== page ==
6 items from 2017
Happy October, gang! With the Halloween season now officially underway, we have an incredible day of horror and sci-fi home entertainment releases to enjoy. Arrow Video has put together three stunning special edition sets for Children of the Corn, Don’t Torture A Duckling, and The Suspicious Death of A Minor, but we also have several other modern cult titles debuting as well, including Popcorn, 976-evil, and The Hidden.
For all you Charles Lee Ray enthusiasts out there, Cult of Chucky and the Chucky: Complete 7-Movie Collection both come home on Tuesday, and Scream Factory is also releasing the recent indie horror thriller Jackals on Blu-ray.
Other notable home entertainment titles bowing on October 3rd include American Horror Story: Roanoke, A Ghost Story, Haunters: The Art of the Scare, Little Shop of Horrors: The Director’s Cut, iZombie: The Complete Third Season, and Vampyr: Special Edition. »
- Heather Wixson
Of all the legendary early horror films Carl Theodor Dreyer’s vampire nightmare was once the most difficult to appreciate — until Criterion’s restoration of a mostly intact, un-mutilated full cut. Dreyer creates his fantasy according to his own rules — this pallid, claustrophobic horror is closer to Ordet than it is Dracula or Nosferatu.
The Criterion Collection 437
1932 / Color / 1:19 Movietone Ap. / 73 min. / available through The Criterion Collection / Street Date October 3, 2017 / 39.95
Cinematography: Rudolph Maté
Art Direction: Hermann Warm
Film Editor: Tonka Taldy
Original Music: Wolfgang Zeller
Directed by Carl Theodor Dreyer
- Glenn Erickson
The Criterion Collection has unveiled their October 2017 line-up, and it’s a doozy. Leading the pack is Stanley Kubrick’s masterpiece Barry Lyndon, which underwent a new 4K restoration and features a new documentary, interviews, and more. There’s also Olivier Assayas’ Personal Shopper, which is a bit lighter on special features, but includes a new interview withe director, a press conference, and a Glenn Kenny essay.
If you don’t already own the Twin Peaks box set, Criterion is also releasing Twin Peaks: Fire Walk With Me, perfectly timed for the end of The Return. Featuring most of the same special features — including The Missing Pieces — there’s also a new interview with Sheryl Lee. Also featuring The Lure and a Blu-ray upgrade of Carl Theodor Dreyer’s Vampyr, as well as the previously-announced Othello, check out the covers below, and click each one for more information. »
- Leonard Pearce
Get in touch to send in cinephile news and discoveriesNEWSSeijun SuzukiThe great Japanese studio rabble rouser Seijun Suzuki, best known for his crazed remixes of pulp genre films in the late 1950s and 1960s (Tokyo Drifter, Branded to Kill) and also for his late career renaissance (Pistol Opera, Princess Raccoon), has died at the age of 92.On the other side of the industry, Time critic and documentary filmmaker Richard Shickel has also passed away.On a more positive note, the second film program for the great Knoxville music festival Big Eats has been announced, and it's a humdinger, ranging from a focus on directors Jonathan Demme and Kevin Jerome Everson to programs of new avant-garde work.Recommended Viewinga researcher in Quebec has identified the only known moving image footage of Marcel Proust, found in a 1904 recording of a wedding.Finally, a view at Terrence Malick's long-in-the-works drama set in the Austin music scene, »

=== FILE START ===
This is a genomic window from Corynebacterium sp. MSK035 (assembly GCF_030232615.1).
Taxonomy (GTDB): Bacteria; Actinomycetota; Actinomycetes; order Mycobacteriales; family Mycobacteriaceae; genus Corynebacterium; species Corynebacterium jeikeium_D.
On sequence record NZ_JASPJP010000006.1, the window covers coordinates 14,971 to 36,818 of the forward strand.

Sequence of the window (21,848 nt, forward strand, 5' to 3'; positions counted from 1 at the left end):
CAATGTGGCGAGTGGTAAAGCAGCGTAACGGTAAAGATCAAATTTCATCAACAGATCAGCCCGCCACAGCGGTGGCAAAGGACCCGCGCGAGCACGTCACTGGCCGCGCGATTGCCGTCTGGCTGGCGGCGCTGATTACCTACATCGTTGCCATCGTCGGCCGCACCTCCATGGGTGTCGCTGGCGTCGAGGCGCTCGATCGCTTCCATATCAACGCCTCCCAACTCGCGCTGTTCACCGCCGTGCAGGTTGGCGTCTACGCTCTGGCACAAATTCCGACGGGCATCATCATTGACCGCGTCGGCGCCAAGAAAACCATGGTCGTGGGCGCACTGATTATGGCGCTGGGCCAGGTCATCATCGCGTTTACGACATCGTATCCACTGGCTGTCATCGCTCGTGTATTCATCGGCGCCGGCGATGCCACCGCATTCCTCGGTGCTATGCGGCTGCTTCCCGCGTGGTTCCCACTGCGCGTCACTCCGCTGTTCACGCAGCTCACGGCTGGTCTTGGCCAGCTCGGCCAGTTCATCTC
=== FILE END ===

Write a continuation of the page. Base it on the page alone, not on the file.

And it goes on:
Joakim is joined by Adam Gonet from The Art Shelf to discuss this spooky classic. Enjoy.
From Masters of Cinema:
The first sound-film by one of the greatest of all filmmakers, Vampyr offers a sensual immediacy that few, if any, works of cinema can claim to match. Legendary director Carl Theodor Dreyer leads the viewer, as though guided in a trance, through a realm akin to a waking-dream, a zone positioned somewhere between reality and the supernatural.
Traveller Allan Gray (arrestingly depicted by Julian West, aka the secretive real-life Baron Nicolas de Gunzburg) arrives at a countryside inn seemingly beckoned by haunted forces. His growing acquaintance with the family who reside there soon opens up a network of uncanny associations between the dead and the living, of ghostly lore and demonology, which pull Gray ever deeper into an unsettling, and upsetting, mystery. At its core: troubled Gisèle, chaste daughter and sexual incarnation, »
- Tom Jennings
Lars von Trier has never shied away from controversy. Now, the Danish writer/director has revealed that his upcoming serial-killer thriller, “The House That Jack Built,” is partly inspired by none other than Donald Trump.
In a recent interview with The Guardian, the filmmaker said, “‘The House That Jack Built’ celebrates the idea that life is evil and soulless, which is sadly proven by the recent rise of the Homo trumpus – the rat king.”
“The House That Jack Built” stars Matt Dillon in the leading role. Set in 1970’s America, the film follows an intelligent serial killer named Jack (Dillon) over the course of 12 years. The film will introduce the killings that define Jack’s development as a cold-blooded murderer.
Last week, Von Trier shared the first image from the film: a black »
- Yoselin Acevedo
6 items from 2017
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